The pandemic brought about a major change in how we use our gadgets. We got more glued to our devices, and some of that was by necessity. Online learning and work-from-home made people switch to better laptops, which opened the market for new players. Last year, Xiaomi entered India’s PC market with laptops that were high on specifications and build but did not cost a bomb. While Xiaomi this year doubled down on its PC portfolio, its close rival Realme made its debut. With the Realme Book Slim, Realme is trying to take on Mi and Redmi notebooks, but more than that, it wants to piggyback on the surge in demand.
Realme Book Slim, which is called Realme Book in China, comes as an affordable laptop. But there is more to this laptop than being just a regular laptop. There is a 2K display, a slim profile, and a promise of a Windows 11 upgrade. Despite its MacBook-inspired design, the Realme Book Slim stands out in the sea of laptops, and that is one of the reasons why I think customers will prefer this laptop for its price. Starting at Rs 46,999, the Realme Book Slim will appeal to customers, but will it be able to create a success story for itself amid the competition from Xiaomi and other brands? I took the Realme Book Slim for a spin, and I think it is a compelling option for you.
Realme Book Slim review: Premium build and excellent screen
Realme is an experimentalist. It likes to throw in some outlandish patterns and effects in the designs of its products, so when I saw the Realme Book Slim for the first time, I was taken aback. It is a contemporary touch to the laptop design that looks premium at best. I do not think I have seen this unique blue colour with a matte finish on a laptop before. Realme calls it Real Blue, but there is also a Real Grey colour option. The finish is uniform across the laptop, and that gives a sense of harmony. The laptop is peculiarly taller than most other laptops that you would find on the market at this price.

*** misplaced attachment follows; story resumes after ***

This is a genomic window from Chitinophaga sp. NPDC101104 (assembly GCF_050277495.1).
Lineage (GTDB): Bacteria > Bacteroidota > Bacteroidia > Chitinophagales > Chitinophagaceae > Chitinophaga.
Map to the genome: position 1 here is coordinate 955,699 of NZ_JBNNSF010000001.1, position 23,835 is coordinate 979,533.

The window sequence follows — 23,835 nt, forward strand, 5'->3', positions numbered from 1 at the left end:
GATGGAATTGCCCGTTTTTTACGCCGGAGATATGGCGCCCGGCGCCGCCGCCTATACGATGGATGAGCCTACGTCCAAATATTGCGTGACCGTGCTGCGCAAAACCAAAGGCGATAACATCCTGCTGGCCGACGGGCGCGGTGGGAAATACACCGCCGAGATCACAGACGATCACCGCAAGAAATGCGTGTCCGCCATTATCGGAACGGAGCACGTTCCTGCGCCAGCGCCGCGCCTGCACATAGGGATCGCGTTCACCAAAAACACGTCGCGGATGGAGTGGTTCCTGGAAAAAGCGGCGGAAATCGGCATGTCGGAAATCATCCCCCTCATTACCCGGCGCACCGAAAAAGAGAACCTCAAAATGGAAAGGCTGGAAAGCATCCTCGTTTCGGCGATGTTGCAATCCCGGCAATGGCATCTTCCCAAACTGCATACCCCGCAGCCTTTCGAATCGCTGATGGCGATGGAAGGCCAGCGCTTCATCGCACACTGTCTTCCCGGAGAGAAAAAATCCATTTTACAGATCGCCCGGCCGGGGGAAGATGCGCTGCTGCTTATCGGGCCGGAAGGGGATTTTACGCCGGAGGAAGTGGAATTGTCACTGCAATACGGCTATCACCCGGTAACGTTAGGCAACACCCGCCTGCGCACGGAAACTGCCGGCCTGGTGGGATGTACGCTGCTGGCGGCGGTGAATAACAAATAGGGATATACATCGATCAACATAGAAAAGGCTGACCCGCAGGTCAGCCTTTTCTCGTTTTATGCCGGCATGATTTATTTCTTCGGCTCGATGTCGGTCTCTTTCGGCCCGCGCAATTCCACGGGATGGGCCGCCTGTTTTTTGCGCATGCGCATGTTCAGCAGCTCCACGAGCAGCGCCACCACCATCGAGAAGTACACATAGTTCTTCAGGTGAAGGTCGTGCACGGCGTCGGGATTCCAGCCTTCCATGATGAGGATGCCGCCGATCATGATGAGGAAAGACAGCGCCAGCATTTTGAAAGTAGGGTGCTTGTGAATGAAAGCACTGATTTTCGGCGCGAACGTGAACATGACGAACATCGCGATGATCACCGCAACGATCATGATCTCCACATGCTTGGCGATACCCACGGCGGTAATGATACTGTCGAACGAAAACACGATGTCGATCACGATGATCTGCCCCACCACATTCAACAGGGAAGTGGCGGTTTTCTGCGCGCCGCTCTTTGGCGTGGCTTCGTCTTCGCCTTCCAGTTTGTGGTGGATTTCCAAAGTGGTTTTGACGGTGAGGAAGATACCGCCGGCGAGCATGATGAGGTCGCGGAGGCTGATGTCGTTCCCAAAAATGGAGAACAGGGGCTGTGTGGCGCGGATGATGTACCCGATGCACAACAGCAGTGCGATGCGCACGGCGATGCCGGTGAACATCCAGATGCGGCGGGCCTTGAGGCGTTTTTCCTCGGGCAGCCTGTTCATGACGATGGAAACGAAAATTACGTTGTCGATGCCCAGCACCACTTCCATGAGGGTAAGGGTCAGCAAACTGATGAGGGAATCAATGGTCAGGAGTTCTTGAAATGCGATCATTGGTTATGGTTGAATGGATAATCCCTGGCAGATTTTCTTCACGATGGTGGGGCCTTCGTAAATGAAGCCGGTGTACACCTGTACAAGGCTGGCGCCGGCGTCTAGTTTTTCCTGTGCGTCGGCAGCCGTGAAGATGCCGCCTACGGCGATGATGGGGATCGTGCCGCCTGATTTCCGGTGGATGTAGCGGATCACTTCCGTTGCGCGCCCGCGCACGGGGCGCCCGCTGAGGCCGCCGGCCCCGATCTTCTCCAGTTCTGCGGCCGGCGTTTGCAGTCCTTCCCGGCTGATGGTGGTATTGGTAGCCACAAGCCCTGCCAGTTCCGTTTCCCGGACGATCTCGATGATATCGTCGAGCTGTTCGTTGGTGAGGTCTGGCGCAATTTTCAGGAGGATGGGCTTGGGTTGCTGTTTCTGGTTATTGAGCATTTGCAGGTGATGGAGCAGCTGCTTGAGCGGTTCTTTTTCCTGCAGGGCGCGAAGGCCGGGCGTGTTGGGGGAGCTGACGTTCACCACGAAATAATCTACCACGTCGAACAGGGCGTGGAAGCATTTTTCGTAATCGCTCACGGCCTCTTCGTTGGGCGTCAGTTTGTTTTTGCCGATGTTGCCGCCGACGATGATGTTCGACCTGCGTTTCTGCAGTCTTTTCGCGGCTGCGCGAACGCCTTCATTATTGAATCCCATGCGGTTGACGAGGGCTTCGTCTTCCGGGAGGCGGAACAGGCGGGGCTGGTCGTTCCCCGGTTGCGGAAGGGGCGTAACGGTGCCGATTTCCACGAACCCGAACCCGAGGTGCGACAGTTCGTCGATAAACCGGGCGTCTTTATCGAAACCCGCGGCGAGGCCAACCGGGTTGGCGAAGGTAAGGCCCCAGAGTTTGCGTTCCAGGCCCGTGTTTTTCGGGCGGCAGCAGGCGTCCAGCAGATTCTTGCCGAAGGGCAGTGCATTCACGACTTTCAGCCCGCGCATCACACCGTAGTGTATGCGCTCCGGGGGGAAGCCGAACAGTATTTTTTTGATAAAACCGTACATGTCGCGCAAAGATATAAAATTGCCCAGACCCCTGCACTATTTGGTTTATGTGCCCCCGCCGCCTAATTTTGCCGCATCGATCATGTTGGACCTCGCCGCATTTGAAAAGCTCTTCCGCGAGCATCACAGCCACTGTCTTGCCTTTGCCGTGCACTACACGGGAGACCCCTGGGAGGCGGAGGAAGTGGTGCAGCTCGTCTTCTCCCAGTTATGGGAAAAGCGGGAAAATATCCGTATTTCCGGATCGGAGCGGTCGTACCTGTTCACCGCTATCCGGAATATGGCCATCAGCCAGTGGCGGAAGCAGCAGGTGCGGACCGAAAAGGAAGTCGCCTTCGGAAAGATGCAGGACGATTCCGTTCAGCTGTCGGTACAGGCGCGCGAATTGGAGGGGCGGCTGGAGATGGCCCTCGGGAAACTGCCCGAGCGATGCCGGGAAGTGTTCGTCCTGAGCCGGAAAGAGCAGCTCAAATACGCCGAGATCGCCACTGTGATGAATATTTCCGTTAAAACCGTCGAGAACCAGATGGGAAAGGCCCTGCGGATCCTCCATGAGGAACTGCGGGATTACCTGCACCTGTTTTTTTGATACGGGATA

It is very less often when you see a laptop and get excited about using it by just its looks. Realme Book Slim is that laptop. The design is silent yet elegant, and that makes it a premium laptop even though it is not. One of the reasons why the laptop looks amazing is the use of aluminium alloy. This also makes the laptop sturdy. That is better than your regular plastic-body laptops. The Realme branding on the back is also minimalist. It is an engraving that shines when light falls on it.
But there is one thing about this design I want you to know. The laptop may need a bit of maintenance. It has a fingerprint-prone surface that you may need to clean every now and then. The surface also begins to look dirty if you do not bother cleaning your gadgets every day. I also managed to remove some paint in the palm-rest area because of the constant rubbing of my bracelet against the laptop. That means you have to be very careful with how you use this laptop.